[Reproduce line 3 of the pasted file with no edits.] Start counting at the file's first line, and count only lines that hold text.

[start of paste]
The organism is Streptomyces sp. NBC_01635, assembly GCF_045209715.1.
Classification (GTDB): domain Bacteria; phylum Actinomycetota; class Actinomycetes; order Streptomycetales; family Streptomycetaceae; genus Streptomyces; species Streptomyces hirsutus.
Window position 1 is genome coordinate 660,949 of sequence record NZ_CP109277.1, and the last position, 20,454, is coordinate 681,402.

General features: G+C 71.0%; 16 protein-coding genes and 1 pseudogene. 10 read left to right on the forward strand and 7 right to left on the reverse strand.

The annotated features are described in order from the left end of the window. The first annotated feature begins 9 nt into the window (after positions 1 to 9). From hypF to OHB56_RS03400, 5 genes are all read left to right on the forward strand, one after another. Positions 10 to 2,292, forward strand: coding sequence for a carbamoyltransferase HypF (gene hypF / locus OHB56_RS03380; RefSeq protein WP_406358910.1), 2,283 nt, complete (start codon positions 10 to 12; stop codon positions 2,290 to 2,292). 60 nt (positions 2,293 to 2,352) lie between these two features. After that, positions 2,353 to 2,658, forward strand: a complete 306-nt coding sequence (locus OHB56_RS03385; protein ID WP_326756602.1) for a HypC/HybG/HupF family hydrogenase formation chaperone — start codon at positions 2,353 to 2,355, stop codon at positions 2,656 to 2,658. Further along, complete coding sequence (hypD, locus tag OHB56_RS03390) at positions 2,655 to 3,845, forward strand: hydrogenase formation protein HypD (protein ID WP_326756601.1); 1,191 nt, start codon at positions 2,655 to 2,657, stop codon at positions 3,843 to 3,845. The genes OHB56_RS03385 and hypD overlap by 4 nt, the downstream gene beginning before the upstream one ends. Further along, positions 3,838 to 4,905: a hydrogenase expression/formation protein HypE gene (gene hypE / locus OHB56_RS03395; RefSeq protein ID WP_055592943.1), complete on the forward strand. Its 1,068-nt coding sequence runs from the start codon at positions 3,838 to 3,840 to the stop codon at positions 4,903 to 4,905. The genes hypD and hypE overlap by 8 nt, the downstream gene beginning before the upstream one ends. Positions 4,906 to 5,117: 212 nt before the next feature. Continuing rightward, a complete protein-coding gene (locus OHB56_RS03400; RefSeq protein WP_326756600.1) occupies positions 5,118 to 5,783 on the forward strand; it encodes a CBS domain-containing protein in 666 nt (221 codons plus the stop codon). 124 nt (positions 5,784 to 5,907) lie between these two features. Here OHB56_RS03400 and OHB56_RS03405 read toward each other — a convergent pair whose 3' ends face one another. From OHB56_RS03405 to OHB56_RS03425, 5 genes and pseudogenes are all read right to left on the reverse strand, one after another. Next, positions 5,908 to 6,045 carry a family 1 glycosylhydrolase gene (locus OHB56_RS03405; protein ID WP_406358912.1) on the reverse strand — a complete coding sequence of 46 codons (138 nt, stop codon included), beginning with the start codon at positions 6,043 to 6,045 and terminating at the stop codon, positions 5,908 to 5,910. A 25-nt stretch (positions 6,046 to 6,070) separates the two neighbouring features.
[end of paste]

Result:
Window position 1 is genome coordinate 660,949 of sequence record NZ_CP109277.1, and the last position, 20,454, is coordinate 681,402.